Spatial repellents significantly reduce infections of mosquito-borne viruses, study finds
Spatial repellents can reduce the risk of people becoming infected with Aedes mosquito-borne viruses, according to new results of a clinical trial conducted in Iquitos, Peru. Results of the Peru trial are encouraging—study participants whose houses contained the spatial repellent were 34 percent less likely to become infected with Aedes mosquito-borne viruses compared to other study participants who received the placebo product without the repellent.
The Iquitos trial was part of a multi-year effort led by scientists at the University of Notre Dame to determine the protective efficacy of spatial repellents to prevent human infection with pathogens that cause diseases such as malaria, Zika and dengue, spread through mosquito bites.
“This is the first clinical trial to conclusively show a spatial repellent can protect against Aedes-borne virus infection in humans—a seminal milestone in research and development of spatial repellents as an effective intervention in disease control programs,” said Nicole L. Achee, co-principal investigator of the study and a research professor in the Department of Biological Sciences at Notre Dame. “This outcome contributes to building evidence that spatial repellents have the potential to improve public health in areas of the world where mosquito-borne diseases are a significant burden. We are thrilled.”
According to the World Health Organization, cases of dengue fever have increased exponentially since 2000, with an estimated 390 million infections reported each year and more than 40 percent of the world’s population at risk. The most recent Zika outbreak occurred in 2015-16. While symptoms of Zika are generally mild, it can result in several complications for women infected during pregnancy, including microcephaly and congenital abnormalities in newborns and Guillain-Barré syndrome. To date, 86 countries and territories have reported evidence of mosquito-transmitted Zika infection, and there are no known treatments.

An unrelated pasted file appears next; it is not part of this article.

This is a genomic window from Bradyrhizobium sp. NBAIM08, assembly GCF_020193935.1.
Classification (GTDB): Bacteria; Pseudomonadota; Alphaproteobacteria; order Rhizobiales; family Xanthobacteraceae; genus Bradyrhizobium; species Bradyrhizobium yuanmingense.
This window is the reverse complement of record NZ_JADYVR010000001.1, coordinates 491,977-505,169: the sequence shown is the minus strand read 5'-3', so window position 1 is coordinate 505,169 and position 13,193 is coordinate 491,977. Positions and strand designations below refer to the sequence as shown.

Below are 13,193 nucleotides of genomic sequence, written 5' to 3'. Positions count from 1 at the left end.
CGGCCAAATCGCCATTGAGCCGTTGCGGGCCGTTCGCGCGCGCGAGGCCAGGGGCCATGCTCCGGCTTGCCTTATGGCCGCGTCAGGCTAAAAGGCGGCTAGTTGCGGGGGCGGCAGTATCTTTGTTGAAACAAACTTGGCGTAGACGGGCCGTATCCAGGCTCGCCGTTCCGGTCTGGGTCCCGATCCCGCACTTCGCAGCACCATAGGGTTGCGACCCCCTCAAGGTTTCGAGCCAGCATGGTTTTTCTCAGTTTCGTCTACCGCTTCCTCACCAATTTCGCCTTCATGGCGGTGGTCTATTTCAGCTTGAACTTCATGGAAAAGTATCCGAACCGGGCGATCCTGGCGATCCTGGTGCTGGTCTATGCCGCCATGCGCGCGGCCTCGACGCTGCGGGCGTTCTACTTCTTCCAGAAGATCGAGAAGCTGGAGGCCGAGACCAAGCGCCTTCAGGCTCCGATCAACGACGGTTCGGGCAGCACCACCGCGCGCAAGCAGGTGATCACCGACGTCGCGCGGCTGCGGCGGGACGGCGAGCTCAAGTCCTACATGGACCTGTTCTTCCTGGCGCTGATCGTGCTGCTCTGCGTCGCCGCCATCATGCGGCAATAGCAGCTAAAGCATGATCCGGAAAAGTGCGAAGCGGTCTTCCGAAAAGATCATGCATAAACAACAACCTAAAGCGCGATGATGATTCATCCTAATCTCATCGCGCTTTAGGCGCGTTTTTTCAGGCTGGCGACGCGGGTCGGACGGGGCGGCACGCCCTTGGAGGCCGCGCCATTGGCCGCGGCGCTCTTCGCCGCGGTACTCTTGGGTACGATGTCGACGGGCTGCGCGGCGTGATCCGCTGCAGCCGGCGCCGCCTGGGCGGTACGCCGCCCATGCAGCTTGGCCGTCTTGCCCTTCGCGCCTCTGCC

The Aedes aegypti and Aedes albopictus mosquitoes that can transmit these viruses typically live in and around homes and prefer to bite people during the daytime, characteristics that lead to a high probability of people being bitten as they engage in their daily routines.
Spatial repellents release an active ingredient into the air to inhibit certain insect behaviors such as biting and feeding and to encourage movement away from a treated space. Achee and co-principal investigator Neil Lobo, research professor of medical entomology at Notre Dame, evaluated a passive spatial repellent emanator developed by SC Johnson for public health use in households susceptible to transmission of both dengue and Zika. The team conducted a cluster-randomized, double-blinded, placebo-controlled trial, which took place over the course of two years. The same team conducted a similar trial in Indonesia that focused on evaluating the impact of the same spatial repellent on malaria transmission. That study showed promising results with an approximate 28 percent reduction in first-time infection, while randomized village clusters with low to medium baseline malaria transmission saw an approximate 41 percent reduction in overall malaria infection.
“The significant epidemiological and entomological outcome of this study demonstrates that the spatial repellent paradigm can reduce morbidity associated with mosquito-borne diseases,” Lobo said. “The focus of this research is collecting evidence that clarifies an understanding of what’s needed to protect the world’s most vulnerable people from these diseases and directs decision-making strategies and policy for that purpose. We are excited to make this important step forward.”
The study included enrollment of 18,000 Iquitos residents in 2,400 households and real-time data management by collaborators at University of California, Davis. The spatial repellent was replaced in enrolled households twice per month by a study team led by the U.S. Naval Medical Research Unit Six in Peru.
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